MEREDITH — Local photographer Jon Secord has committed to contribute 25% of his photography sales between the period of November 15 and December 15 to Genesis Behavioral Health (Genesis). Meredith Village Savings Bank (MVSB) has agreed to match his donation up to $5,000 to help support the efforts of Genesis Behavioral Health in the Lakes Region.
Last year, Secord raised $225 for Genesis during the holiday season. The organization used the funds to provide winter clothing to children in need. "When I did this last year, I had no idea how much I would be able to contribute, but I learned that even a small amount makes a big difference. I am excited to have the opportunity to partner with such a strong community advocate like MVSB to have a larger impact this year," said Secord.
Those interested in purchasing photography to help support Genesis can order directly from www.jsecordphoto.com between November 15 and December 15th. Secord specializes in New England landscape photography, especially the mountain, lakes and seacoast regions of the New Hampshire, and Hermit Island in Bath, Maine.
Genesis Behavioral Health is designated by the State of New Hampshire as the community mental health center serving Belknap and southern Grafton Counties. A private, non-profit corporation, Genesis serves over 3,600 children, adults, elders and their families throughout the Lakes Region, working in collaboration with other health care providers, schools, law enforcement and court officials, public health, and businesses. The mission of Genesis Behavioral Health is to provide essential services that enhance the emotional and mental health of our communities. For more information, visit www.genesisbh.org or call (603)524-1100.
Meredith Village Savings Bank, founded in 1869, is an independent mutual savings bank with 11 offices serving individuals, families, businesses and municipalities in the Lakes Region and the Plymouth area.
Last Updated on Friday, 14 November 2014 07:52
FRANKLIN — The Thrift Clothes Closet is looking for clean, gently used, warm winter coats and snow pants for the children of Franklin.
Those who would like to donate such items are asked to bring them to the store at 332 Central St. which is open Wednesday through Friday from 10 a.m. to 4 p.m. and on Saturdays from 10 a.m. to 1 p.m.
The Closet also needs girls and boys pants, sweatshirts, leggings, sizes 5 and 6 are needed the most. Girls and boys Pants, sweatshirts, leggings sizes 7, 8 and 12 to 14.
Also needed are little socks and undies, both boys and girls sizes, as well as sneakers and boots sizes 8 through 13½.
Last Updated on Thursday, 13 November 2014 11:06
LACONIA — The Laconia Historical and Museum Society will host a celebration of the 385th anniversary of the signing of the Laconia Grant of 1629 by welcoming Pat Tierney on Monday, November 17, who will present a history lesson and discussion about "The Laconia Grant of 1629".
"This presentation is the culmination of research Pat has been working on for quite some time., says Laconia Historical and Museum Society Director Brenda Kean, " I am sure those in attendance will be impressed and intrigued with this incredible history lesson about Laconia."
Last Updated on Thursday, 13 November 2014 11:03
PLYMOUTH —The Department of Music, Theatre and Dance at Plymouth State University will bring to life the tale of Macheath (Mac the Knife) and his cronies, and the underbelly of early Victorian London, with their production of Bertolt Brecht's The Threepenny Opera. Performances of 'The Three Penny Opera' in the studio theatre at the Silver Center for the Arts will be Thursday through Saturday, November 20–22 at 8 p.m., and Saturday and Sunday, November 22 and 23 at 2 p.m.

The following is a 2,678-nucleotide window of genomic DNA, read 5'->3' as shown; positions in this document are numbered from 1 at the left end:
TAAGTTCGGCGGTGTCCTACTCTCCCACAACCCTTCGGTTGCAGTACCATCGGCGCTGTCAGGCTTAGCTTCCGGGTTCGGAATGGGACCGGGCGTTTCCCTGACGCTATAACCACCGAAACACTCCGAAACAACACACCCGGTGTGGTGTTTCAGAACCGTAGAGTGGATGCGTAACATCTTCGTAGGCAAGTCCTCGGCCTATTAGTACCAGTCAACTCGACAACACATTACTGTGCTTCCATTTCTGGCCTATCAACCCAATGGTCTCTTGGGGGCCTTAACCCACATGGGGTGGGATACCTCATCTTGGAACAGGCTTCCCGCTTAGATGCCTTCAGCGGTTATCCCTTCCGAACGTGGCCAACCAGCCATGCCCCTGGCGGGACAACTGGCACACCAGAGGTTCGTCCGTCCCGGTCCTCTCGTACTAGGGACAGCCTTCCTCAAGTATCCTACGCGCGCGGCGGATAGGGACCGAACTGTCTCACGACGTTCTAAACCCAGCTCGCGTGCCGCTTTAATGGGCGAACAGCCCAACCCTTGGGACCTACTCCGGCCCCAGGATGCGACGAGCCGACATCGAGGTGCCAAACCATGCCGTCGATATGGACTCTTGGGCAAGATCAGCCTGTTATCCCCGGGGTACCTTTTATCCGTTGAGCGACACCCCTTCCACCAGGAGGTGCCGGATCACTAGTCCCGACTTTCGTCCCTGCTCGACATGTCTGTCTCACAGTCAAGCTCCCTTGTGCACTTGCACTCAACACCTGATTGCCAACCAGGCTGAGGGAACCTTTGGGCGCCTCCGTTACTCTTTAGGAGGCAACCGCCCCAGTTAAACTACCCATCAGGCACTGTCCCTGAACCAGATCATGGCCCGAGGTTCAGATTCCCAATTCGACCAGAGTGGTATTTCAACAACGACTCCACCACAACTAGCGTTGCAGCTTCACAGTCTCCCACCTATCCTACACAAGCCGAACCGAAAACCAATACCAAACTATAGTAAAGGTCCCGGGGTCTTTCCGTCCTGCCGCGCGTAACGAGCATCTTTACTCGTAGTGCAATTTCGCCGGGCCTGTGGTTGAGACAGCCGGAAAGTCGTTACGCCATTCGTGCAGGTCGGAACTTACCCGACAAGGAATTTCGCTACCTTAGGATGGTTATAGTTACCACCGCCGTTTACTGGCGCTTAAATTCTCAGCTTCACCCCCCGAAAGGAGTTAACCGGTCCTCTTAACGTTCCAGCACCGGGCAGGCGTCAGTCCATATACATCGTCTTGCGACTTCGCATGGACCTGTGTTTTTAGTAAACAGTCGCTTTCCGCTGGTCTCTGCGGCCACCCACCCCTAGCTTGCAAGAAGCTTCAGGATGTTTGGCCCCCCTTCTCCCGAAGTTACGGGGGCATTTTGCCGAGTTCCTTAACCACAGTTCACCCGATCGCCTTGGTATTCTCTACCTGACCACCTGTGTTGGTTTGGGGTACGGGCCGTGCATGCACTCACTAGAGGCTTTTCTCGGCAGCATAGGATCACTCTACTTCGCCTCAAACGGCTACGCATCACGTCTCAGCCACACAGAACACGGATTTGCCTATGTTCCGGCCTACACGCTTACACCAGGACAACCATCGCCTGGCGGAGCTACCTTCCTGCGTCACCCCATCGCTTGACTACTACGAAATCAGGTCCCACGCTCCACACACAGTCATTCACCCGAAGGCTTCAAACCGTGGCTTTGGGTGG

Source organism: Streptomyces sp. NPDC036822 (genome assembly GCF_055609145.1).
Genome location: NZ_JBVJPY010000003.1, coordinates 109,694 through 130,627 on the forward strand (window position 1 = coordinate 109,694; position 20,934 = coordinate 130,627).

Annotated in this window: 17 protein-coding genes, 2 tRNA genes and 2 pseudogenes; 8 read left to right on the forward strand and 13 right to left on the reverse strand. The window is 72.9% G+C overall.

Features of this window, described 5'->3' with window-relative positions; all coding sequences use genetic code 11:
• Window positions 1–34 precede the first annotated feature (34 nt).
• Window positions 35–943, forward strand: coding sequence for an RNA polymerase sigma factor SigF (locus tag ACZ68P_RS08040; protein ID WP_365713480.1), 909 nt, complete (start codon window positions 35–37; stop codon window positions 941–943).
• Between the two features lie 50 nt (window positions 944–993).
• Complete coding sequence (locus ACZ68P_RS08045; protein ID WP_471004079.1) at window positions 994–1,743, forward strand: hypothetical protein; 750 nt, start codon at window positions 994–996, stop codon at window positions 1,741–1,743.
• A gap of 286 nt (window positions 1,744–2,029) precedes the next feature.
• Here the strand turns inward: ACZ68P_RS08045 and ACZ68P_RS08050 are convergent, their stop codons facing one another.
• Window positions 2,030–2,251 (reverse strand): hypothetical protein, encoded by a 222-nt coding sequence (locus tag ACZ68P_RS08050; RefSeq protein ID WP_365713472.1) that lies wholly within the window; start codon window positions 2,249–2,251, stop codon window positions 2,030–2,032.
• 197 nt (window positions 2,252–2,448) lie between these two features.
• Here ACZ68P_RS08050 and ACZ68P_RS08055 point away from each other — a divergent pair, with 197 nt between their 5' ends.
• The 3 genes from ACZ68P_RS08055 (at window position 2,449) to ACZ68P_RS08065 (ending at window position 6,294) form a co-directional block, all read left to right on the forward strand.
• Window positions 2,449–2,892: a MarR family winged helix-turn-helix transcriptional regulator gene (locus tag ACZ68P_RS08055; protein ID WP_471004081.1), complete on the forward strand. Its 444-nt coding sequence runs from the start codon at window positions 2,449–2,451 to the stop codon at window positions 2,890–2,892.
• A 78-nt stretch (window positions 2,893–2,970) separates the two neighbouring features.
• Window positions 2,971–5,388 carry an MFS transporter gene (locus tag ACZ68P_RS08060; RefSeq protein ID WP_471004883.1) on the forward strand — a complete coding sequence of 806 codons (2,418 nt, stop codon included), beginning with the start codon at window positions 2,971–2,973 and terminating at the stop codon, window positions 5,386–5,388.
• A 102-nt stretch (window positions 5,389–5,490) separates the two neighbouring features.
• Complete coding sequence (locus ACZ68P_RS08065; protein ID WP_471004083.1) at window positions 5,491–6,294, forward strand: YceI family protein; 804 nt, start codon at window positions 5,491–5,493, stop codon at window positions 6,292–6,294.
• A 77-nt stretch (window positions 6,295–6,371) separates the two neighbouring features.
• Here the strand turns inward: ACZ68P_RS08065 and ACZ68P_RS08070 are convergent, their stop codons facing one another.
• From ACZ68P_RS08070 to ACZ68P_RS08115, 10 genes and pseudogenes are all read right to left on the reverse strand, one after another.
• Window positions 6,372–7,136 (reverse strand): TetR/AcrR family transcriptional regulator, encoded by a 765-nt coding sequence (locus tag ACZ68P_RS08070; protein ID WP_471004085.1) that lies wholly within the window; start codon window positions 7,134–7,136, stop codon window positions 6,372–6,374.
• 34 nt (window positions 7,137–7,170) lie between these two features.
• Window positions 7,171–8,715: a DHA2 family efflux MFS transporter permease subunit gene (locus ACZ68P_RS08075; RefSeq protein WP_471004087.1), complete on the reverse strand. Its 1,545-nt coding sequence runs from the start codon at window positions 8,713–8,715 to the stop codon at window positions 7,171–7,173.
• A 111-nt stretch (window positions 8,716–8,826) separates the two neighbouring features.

Director Sharon Rae Paquette says this "play with musical elements" tells a story, and in so doing illustrates social and cultural challenges not unlike what has become familiar in the U.S. over recent decades, with our citizenry decrying "the one percent," bailed-out bank failures, and politics directed by the wealthy while the middle class withers and shrinks." The Threepenny Opera depicts the subculture of cronyism and illegality that developed in London in the face of such challenges. American theatre critic Brooks Atkinson said, "The Threepenny Opera turns the accepted values of the good life upside down."
Composer Kurt Weill talked about "the importance of the sound-scape" in all his works, and Nadine Gordimer says, "Kurt Weill's music is not an accompaniment to Brecht's play, of course, but intrinsic to its conception." Weill developed songs characterized by raw intensity for the play, setting "reality to music" with a 1920's cabaret vibe. In fact, Threepenny likely inspired other plays such at Cabaret, Chicago and Urinetown.
The Plymouth State production will be totally acoustic, without microphones, and with instruments such as harmonium, piano, banjo, guitar, saxophone, clarinet and drums. In the initial production, seven musicians played 23 instruments according to Professor Kathleen Arecchi, music director. Arecchi says the music is more challenging for the cast than it seemed at first introduction. "The melodies alone were easy to learn, but when put together with the accompaniment, the singers became quite disoriented initially," she says. However, the dissonant music helps to set the time and place of the story.
Tickets for the play are $21 for adults and $18 for seniors and youth at the Silver Center Box Office, (603) 535-2787 or (800) 779-3869. Tickets are also available online at silver.plymouth.edu.
Last Updated on Thursday, 13 November 2014 10:53
- ‘Up-cycling’ artist at The Studio on Saturday
- MB Tractor & Equipment signs on as Red Dress Gala sponsor for 6th year in a row
- Super Bingo game Saturday to benefit Winnipesaukee Historical Society
- Laconia Parks & Rec plans several holiday events
- Lakes Region Tea Party to meet on Wednesday evening
- N.H. Marathon raised $33,000 for youth programs